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Indie sequels not such a bad idea - Hand of Fate dev

Defiant creative director Morgan Jaffit says the sequel to the studio's deck-building action RPG stacks up well to predecessor's sales

When a AAA game hits it big, fans can typically rest assured there will be sequels on the way. That's not the case at all in the world of indie games, but Defiant founder and creative director Morgan Jaffit argued in a blog post today that indie developers shouldn't be quite so shy about taking a second kick at the can.

It's been a little less than six months since Defiant released Hand of Fate 2, the sequel to its deckbuilding Rogue-like action game, and Jaffit used his post to compare sales of the original and the sequel. Looking at SteamSpy figures gives a distorted view of the issue, he said, with the original game racking up 750,000 sales compared to the sequel's 100,000.

"A quick dig into the actual numbers quickly puts the lie to common mantra 'Indie Sequels always do worse,'" Jaffit said, "but it's easy to see how people get there when you compare three years of sales (at a wide range of discounts and bundles) to the first six months of a new game at full price."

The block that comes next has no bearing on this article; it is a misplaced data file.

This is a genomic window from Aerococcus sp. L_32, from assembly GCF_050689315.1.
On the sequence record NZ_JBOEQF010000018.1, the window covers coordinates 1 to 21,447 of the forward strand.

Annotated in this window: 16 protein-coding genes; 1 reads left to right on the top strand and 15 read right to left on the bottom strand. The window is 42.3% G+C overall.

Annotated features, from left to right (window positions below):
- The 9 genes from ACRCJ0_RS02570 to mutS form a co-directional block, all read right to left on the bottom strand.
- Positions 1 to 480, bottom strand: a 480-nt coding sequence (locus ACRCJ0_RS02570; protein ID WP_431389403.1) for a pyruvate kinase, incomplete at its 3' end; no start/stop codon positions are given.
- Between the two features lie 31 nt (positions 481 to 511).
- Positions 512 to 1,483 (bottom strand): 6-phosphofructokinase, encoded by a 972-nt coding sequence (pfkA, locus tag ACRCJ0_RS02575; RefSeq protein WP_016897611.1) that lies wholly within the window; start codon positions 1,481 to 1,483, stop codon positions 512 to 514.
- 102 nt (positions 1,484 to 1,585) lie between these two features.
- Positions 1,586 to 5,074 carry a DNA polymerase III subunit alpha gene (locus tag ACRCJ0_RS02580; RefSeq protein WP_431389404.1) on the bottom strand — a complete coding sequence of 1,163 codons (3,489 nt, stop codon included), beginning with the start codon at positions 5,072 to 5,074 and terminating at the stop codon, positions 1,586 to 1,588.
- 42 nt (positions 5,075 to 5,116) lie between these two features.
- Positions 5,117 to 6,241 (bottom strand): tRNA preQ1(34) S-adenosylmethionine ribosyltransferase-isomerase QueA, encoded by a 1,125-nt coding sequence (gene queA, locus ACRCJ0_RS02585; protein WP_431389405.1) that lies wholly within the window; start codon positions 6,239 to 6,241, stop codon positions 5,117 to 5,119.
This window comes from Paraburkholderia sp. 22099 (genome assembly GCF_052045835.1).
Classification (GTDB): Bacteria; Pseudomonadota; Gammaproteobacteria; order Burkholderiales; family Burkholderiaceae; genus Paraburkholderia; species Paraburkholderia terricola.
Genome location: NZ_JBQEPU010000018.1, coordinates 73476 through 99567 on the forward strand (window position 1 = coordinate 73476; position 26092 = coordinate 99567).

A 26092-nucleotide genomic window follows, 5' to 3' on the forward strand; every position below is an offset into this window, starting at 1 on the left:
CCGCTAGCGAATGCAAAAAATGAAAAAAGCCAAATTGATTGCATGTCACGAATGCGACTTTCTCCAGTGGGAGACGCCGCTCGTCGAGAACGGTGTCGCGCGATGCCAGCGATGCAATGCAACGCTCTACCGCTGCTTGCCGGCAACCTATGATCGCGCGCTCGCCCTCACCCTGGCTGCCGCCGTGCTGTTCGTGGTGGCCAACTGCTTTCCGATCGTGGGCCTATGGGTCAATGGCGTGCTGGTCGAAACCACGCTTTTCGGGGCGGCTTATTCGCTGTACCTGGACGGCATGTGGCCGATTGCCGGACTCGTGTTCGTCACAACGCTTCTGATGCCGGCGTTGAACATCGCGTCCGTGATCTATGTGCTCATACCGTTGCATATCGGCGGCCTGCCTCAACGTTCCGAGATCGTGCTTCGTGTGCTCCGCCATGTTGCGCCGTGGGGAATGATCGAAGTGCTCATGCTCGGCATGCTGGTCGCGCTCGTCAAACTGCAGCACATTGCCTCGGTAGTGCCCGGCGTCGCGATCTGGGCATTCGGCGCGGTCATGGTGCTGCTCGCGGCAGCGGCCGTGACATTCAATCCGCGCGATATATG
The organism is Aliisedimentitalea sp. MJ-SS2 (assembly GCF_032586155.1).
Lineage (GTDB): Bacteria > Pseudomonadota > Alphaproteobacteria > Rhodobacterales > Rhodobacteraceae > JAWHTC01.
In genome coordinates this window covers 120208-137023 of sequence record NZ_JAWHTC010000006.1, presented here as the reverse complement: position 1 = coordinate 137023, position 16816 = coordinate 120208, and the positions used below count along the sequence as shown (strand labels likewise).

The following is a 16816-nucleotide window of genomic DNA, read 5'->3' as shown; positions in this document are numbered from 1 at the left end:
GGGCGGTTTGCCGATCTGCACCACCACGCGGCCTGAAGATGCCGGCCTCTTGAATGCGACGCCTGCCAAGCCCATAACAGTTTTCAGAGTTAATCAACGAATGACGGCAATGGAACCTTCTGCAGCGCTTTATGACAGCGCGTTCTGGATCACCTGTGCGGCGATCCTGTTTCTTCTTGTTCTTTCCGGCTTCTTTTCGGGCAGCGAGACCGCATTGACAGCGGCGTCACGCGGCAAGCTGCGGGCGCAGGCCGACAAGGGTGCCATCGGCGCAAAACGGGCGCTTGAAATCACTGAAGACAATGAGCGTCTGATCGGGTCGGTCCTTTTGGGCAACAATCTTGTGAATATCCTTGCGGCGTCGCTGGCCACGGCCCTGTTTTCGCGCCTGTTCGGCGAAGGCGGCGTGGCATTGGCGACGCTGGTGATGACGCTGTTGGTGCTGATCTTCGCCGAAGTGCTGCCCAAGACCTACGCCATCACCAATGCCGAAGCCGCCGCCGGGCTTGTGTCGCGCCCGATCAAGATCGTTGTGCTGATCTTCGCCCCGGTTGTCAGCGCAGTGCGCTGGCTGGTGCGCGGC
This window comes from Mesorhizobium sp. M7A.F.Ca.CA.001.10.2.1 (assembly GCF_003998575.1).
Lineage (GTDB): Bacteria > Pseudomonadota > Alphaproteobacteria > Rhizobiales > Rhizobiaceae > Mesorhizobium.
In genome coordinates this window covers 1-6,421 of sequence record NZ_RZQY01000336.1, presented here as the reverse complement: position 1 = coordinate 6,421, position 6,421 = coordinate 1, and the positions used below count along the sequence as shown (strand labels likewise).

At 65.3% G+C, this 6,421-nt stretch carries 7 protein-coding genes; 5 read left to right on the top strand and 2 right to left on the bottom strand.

Comparing just the revenues each game brought in during its first half-year on sale, Jaffit noted that the $30 Hand of Fate 2 outperformed the $25 original. What's more, the sequel's release renewed interest in the original game as well. In total, the six months since Hand of Fate 2 launched have seen 140% of the revenue that Hand of Fate managed in the comparable time frame, making it the best stretch in Defiant's history as far as revenue goes.

Jaffit cautioned that doesn't mean sequels are always good ideas. A sequel needs to make up in polish what it lacks in originality, he said, visibly building on the original and addressing the common criticisms it faced while adding new features and creating its own identity.

"A well tended franchise can give an indie studio stability over the course of many years, and the opportunity to do more than they would have otherwise," Jaffit said. "If you've got a successful title, it makes sense to at least consider a sequel as your next step."

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